January 2020 - 'The Role of Urdu Periodicals in the Indian Muslim Women's Movement, 1898-1961', Print Unbound: The Making/Unmaking of Newspapers and Periodicals in South Asia, Royal Asiatic Society, London.
March 2019 - 'Christianisation and Civilisation: Colonialist and Missionary Constructions of Indian Muslim Sexuality, 1860-1910', The British Empire: Networks, Mobilities, Culture, University of Warwick.
July 2018 – ‘Wives Talk Back: Muslim Women’s Discourses on Polygamy and Marriage Reform in Early Twentieth Century India’, 25th European Conference on South Asian Studies (ECSAS), Ecole des Hautes Etudes en Sciences Sociales, Paris.
July 2017 - 'The Problem of Polygamy among Women's Groups and Muslim Male Reformers in Late Colonial North India, 1900-1940', Sex, Gender, and Sexuality: Postgraduate Perspectives, University of Leicester.
June 2017 - Changing Landscapes of Gender In/equality: Theories, Policies and Mobilisations,Global Research Priorities, International Development Postgraduate Conference 2017, University of Warwick.
May 2017 - 'Muslim Women and Legal Reform: Polygamy and 'Gendered' Rights under Personal Laws in Twentieth Century South Asia', White Rose South Asia Network Inaugural Graduate Workshop, University of Leeds.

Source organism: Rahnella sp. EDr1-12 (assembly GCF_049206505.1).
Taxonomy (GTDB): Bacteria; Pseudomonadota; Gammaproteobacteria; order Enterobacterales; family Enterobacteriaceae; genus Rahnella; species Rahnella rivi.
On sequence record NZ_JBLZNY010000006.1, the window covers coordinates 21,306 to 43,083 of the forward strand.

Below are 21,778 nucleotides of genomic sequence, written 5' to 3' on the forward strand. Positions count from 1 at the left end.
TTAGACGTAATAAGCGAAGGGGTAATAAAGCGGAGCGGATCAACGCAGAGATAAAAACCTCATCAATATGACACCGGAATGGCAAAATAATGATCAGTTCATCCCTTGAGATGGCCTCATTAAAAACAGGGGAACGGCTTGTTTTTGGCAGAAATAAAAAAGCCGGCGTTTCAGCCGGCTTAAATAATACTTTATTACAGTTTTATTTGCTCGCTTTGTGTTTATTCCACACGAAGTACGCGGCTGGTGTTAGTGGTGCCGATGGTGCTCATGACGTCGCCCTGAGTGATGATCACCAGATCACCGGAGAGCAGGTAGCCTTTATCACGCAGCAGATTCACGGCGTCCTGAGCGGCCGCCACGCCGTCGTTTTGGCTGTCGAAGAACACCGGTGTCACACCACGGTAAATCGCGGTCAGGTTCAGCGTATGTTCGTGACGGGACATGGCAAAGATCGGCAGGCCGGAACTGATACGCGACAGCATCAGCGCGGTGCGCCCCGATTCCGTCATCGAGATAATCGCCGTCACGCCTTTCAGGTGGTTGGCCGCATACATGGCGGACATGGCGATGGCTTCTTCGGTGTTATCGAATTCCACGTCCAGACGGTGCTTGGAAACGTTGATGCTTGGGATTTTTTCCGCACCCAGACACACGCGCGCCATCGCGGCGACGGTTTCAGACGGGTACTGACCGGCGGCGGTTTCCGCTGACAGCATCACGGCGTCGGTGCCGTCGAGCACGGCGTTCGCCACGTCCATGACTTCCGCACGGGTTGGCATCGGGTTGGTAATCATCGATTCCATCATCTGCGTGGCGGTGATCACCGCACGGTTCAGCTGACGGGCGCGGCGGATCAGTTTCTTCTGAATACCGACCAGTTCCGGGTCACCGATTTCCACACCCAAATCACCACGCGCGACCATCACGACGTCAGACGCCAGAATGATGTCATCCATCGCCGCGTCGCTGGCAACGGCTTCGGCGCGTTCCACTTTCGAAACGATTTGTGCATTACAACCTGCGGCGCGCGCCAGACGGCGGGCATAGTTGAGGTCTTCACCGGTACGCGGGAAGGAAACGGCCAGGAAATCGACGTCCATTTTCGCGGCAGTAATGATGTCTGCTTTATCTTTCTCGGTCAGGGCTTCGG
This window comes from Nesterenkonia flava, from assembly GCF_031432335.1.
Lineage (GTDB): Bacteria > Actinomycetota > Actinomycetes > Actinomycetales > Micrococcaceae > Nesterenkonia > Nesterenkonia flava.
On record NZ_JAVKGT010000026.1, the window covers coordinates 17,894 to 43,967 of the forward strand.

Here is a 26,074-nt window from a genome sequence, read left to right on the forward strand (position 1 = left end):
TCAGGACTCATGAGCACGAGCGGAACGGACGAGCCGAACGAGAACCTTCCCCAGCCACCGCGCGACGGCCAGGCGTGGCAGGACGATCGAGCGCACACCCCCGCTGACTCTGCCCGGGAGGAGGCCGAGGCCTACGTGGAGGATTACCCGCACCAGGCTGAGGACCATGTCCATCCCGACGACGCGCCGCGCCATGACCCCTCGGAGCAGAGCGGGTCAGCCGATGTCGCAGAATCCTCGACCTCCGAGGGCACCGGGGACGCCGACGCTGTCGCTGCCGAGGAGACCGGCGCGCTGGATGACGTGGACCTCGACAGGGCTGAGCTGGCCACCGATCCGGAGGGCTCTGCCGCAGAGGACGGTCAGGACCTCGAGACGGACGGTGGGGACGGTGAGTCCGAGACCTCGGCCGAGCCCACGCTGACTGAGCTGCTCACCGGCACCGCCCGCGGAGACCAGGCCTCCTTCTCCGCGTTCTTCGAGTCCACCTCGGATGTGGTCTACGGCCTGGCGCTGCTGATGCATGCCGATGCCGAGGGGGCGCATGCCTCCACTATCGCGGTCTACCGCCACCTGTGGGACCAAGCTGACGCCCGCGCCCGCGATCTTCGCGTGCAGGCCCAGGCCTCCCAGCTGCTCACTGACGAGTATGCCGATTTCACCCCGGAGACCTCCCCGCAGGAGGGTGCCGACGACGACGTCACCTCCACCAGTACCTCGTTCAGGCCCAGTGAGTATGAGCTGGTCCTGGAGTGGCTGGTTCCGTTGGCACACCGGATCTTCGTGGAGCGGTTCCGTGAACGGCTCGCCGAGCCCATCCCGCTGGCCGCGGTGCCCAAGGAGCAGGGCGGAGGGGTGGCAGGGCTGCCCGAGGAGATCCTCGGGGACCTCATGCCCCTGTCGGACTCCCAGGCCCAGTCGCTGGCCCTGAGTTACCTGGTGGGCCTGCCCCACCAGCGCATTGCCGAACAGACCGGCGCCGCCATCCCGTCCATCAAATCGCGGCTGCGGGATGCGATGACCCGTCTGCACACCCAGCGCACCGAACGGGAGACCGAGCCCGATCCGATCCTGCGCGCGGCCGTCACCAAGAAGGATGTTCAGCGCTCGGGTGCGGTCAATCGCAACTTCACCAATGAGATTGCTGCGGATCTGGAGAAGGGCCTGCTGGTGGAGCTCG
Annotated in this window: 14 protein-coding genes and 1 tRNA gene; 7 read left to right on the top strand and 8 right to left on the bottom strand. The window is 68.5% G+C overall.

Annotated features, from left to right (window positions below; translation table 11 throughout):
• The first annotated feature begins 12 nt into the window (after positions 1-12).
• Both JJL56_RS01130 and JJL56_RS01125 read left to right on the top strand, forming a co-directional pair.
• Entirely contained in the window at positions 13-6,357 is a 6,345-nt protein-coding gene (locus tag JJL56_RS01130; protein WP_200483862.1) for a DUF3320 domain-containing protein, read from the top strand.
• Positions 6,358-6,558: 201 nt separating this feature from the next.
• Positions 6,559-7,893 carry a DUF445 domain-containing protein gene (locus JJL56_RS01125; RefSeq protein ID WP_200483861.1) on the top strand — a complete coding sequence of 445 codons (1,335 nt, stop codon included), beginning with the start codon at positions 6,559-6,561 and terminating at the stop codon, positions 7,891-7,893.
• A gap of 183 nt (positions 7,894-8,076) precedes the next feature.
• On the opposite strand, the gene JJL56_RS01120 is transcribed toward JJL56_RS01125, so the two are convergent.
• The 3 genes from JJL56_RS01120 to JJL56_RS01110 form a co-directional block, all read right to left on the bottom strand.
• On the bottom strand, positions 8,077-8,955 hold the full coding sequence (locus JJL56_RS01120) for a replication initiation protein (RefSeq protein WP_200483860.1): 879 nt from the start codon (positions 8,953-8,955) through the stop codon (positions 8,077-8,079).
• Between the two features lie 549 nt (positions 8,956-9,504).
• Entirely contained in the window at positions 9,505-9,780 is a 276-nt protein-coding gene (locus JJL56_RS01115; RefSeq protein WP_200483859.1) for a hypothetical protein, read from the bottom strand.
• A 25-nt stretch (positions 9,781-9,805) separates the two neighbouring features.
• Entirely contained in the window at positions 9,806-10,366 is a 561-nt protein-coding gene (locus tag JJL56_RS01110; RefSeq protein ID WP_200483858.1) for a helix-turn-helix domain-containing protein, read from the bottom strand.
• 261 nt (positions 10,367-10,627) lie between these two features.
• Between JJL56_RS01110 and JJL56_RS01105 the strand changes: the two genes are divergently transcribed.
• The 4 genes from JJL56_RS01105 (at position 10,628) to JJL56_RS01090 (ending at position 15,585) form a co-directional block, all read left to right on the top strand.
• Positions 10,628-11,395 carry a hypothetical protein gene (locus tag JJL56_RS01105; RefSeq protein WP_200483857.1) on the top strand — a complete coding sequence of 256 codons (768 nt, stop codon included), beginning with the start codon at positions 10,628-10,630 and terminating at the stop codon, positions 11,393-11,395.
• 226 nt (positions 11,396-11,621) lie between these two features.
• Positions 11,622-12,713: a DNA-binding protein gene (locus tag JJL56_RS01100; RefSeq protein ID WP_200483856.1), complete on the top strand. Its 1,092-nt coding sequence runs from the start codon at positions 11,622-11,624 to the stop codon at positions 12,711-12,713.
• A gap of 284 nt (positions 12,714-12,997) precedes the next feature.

April 2017 - 'Polygamy and Muslim Personal Law: The Legal reform of Muslim Women's Rights in Twentieth Century South Asia', British Association of South Asian Studies Annual Conference 2017, University of Nottingham.
May 2016 - 'Child Marriage and Female Education: Hindu and Muslim Women's Social Reform in Late Colonial India, between the years 1885-1940', University of Warwick History Postgraduate Conference 2016.
'Using Urdu Periodicals to Uncover Women's Voices in India', Endangered Archives Blog, The British Library, Jan 2020.
'Victim Blaming: The Patriarchy of Sex Crimes', www.saberabhayat.com, Oct 2019.
Memberships and Associations
- British Association of South Asian Studies
- European Association for South Asian Studies
- Feminist and Women's Studies Association
Skills in South Asian Languages
English (native), Hindi, Urdu, Gujarati (fluent in reading and speaking)
Additional Responsibilities and Experience
2021 - Sprint Programme: Women’s Development for Postgraduates
2020-1 - Member of the Organising committee for the Centre for the Study of Women and Gender Seminar Series, University of Warwick.
2017 - Exam invigilation, University of Warwick.
2015-16 - Student Staff Liaison Committee Member, Student Representative.
2012-13 - History live guide (volunteer) at the Herbert Art Gallery and Museum, Coventry.
Urdu Women's Periodical Tahzib un-Niswan, (Lahore, 1898-1950).
Indian feminists engaged in public activity and campaigned for their social and legal reforms in the early 20th century.
Begum Jahanara Shah Nawaz took the first public and controversial stand against polygamy in 1918.
Indian Muslim women in the Bharatiya Muslim Mahila Andholan continue to campaign against gender injustice under marriage and divorce laws.